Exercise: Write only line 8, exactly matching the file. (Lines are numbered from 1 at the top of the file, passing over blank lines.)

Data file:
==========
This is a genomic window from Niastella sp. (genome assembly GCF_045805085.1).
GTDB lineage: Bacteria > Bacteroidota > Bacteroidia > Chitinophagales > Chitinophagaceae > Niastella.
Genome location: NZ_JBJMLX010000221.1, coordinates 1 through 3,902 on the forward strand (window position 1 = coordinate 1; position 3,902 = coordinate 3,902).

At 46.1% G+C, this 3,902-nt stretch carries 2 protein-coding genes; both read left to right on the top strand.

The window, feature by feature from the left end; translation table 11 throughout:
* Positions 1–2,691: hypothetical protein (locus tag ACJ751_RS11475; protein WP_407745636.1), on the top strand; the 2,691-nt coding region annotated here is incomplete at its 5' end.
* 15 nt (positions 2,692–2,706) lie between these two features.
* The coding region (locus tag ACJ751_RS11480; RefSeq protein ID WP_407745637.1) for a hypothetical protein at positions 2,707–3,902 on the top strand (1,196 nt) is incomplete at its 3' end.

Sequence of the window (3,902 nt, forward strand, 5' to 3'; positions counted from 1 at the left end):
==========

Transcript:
* The coding region (locus tag ACJ751_RS11480; RefSeq protein ID WP_407745637.1) for a hypothetical protein at positions 2,707–3,902 on the top strand (1,196 nt) is incomplete at its 3' end.